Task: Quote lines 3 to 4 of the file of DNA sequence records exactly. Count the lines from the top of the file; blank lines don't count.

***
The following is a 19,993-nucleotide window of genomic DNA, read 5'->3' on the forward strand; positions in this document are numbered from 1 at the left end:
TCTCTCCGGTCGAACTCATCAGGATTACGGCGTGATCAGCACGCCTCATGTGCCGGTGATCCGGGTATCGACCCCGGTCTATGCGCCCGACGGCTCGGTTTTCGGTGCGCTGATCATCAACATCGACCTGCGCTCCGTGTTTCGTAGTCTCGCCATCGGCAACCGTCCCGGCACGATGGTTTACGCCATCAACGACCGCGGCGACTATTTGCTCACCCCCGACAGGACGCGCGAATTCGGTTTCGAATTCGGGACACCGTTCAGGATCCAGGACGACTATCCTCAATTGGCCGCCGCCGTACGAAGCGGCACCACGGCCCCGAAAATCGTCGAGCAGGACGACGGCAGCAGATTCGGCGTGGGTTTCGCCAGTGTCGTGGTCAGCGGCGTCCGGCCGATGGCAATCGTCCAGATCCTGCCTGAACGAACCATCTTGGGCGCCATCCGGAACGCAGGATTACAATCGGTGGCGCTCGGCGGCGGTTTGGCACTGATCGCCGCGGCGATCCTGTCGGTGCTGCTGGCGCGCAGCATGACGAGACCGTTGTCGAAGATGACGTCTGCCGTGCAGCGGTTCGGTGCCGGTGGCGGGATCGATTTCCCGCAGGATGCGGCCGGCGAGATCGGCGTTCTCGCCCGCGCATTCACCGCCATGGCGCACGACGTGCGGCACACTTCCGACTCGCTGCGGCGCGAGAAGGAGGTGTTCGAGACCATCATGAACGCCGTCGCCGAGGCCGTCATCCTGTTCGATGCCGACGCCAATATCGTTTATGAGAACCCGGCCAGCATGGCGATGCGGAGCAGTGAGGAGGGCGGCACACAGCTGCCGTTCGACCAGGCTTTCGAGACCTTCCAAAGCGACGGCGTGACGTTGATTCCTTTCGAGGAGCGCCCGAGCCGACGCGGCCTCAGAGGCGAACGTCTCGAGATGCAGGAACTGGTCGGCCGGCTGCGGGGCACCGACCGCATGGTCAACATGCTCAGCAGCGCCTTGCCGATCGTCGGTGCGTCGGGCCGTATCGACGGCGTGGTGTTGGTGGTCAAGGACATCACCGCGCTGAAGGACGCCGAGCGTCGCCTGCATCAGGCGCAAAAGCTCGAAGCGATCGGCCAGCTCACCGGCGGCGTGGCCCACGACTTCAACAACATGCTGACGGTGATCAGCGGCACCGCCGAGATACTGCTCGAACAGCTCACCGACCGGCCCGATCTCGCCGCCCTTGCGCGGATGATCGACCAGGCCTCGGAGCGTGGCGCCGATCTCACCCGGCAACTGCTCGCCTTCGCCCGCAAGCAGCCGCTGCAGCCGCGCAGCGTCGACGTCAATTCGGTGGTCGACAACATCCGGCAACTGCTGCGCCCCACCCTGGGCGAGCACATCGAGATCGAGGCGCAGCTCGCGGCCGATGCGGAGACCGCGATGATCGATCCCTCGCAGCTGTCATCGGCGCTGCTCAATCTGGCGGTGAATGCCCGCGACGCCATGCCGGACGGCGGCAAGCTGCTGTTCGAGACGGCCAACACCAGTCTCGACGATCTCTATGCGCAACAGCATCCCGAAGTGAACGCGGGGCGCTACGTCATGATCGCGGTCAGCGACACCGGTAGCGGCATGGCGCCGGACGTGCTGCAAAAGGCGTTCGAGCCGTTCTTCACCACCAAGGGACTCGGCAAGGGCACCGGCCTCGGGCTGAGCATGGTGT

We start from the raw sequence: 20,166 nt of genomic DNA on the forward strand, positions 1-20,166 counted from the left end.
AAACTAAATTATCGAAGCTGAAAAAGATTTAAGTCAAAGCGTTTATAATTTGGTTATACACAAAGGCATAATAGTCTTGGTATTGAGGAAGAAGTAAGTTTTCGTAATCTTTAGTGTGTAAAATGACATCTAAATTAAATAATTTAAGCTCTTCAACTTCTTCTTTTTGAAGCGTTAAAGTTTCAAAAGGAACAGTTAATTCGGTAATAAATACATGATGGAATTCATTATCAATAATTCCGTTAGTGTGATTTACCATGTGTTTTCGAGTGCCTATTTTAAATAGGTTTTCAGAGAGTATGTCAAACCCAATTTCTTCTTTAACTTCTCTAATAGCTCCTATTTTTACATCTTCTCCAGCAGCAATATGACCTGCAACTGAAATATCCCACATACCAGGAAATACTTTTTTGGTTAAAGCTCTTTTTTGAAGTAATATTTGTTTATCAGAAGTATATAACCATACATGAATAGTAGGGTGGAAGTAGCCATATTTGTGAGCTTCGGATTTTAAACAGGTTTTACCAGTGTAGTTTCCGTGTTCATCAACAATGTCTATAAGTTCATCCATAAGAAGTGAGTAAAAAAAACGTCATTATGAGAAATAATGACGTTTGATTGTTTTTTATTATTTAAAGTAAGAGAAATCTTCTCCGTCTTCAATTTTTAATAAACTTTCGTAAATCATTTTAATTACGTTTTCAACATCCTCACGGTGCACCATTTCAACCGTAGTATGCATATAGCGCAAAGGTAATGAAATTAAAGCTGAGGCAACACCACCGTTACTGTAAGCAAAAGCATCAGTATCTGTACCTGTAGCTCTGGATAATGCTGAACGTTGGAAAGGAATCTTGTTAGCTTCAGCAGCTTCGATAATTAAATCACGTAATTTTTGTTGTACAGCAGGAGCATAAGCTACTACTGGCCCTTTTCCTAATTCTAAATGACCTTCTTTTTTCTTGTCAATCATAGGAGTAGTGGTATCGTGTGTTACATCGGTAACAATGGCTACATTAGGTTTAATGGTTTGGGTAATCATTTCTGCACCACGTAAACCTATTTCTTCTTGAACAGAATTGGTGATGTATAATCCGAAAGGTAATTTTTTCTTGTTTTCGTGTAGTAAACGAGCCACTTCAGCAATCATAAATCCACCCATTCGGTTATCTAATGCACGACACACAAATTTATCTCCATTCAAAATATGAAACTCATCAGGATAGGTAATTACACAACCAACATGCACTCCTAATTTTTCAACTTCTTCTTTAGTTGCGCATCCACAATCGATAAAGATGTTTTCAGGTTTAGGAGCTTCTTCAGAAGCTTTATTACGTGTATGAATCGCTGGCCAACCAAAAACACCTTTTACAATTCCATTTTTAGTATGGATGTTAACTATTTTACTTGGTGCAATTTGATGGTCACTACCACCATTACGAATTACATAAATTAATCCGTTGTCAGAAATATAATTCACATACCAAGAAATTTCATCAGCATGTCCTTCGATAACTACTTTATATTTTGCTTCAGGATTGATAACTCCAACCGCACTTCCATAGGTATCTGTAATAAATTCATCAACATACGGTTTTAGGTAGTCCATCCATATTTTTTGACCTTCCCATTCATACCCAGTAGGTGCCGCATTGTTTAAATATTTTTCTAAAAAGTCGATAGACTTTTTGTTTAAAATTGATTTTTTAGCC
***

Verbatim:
We start from the raw sequence: 20,166 nt of genomic DNA on the forward strand, positions 1-20,166 counted from the left end.
AAACTAAATTATCGAAGCTGAAAAAGATTTAAGTCAAAGCGTTTATAATTTGGTTATACACAAAGGCATAATAGTCTTGGTATTGAGGAAGAAGTAAGTTTTCGTAATCTTTAGTGTGTAAAATGACATCTAAATTAAATAATTTAAGCTCTTCAACTTCTTCTTTTTGAAGCGTTAAAGTTTCAAAAGGAACAGTTAATTCGGTAATAAATACATGATGGAATTCATTATCAATAATTCCGTTAGTGTGATTTACCATGTGTTTTCGAGTGCCTATTTTAAATAGGTTTTCAGAGAGTATGTCAAACCCAATTTCTTCTTTAACTTCTCTAATAGCTCCTATTTTTACATCTTCTCCAGCAGCAATATGACCTGCAACTGAAATATCCCACATACCAGGAAATACTTTTTTGGTTAAAGCTCTTTTTTGAAGTAATATTTGTTTATCAGAAGTATATAACCATACATGAATAGTAGGGTGGAAGTAGCCATATTTGTGAGCTTCGGATTTTAAACAGGTTTTACCAGTGTAGTTTCCGTGTTCATCAACAATGTCTATAAGTTCATCCATAAGAAGTGAGTAAAAAAAACGTCATTATGAGAAATAATGACGTTTGATTGTTTTTTATTATTTAAAGTAAGAGAAATCTTCTCCGTCTTCAATTTTTAATAAACTTTCGTAAATCATTTTAATTACGTTTTCAACATCCTCACGGTGCACCATTTCAACCGTAGTATGCATATAGCGCAAAGGTAATGAAATTAAAGCTGAGGCAACACCACCGTTACTGTAAGCAAAAGCATCAGTATCTGTACCTGTAGCTCTGGATAATGCTGAACGTTGGAAAGGAATCTTGTTAGCTTCAGCAGCTTCGATAATTAAATCACGTAATTTTTGTTGTACAGCAGGAGCATAAGCTACTACTGGCCCTTTTCCTAATTCTAAATGACCTTCTTTTTTCTTGTCAATCATAGGAGTAGTGGTATCGTGTGTTACATCGGTAACAATGGCTACATTAGGTTTAATGGTTTGGGTAATCATTTCTGCACCACGTAAACCTATTTCTTCTTGAACAGAATTGGTGATGTATAATCCGAAAGGTAATTTTTTCTTGTTTTCGTGTAGTAAACGAGCCACTTCAGCAATCATAAATCCACCCATTCGGTTATCTAATGCACGACACACAAATTTATCTCCATTCAAAATATGAAACTCATCAGGATAGGTAATTACACAACCAACATGCACTCCTAATTTTTCAACTTCTTCTTTAGTTGCGCATCCACAATCGATAAAGATGTTTTCAGGTTTAGGAGCTTCTTCAGAAGCTTTATTACGTGTATGAATCGCTGGCCAACCAAAAACACCTTTTACAATTCCATTTTTAGTATGGATGTTAACTATTTTACTTGGTGCAATTTGATGGTCACTACCACCATTACGAATTACATAAATTAATCCGTTGTCAGAAATATAATTCACATACCAAGAAATTTCATCAGCATGTCCTTCGATAACTACTTTATATTTTGCTTCAGGATTGATAACTCCAACCGCACTTCCATAGGTATCTGTAATAAATTCATCAACATACGGTTTTAGGTAGTCCATCCATATTTTTTGACCTTCCCATTCATACCCAGTAGGTGCCGCATTGTTTAAATATTTTTCTAAAAAGTCGATAGACTTTTTGTTTAAAATTGATTTTTTAGCC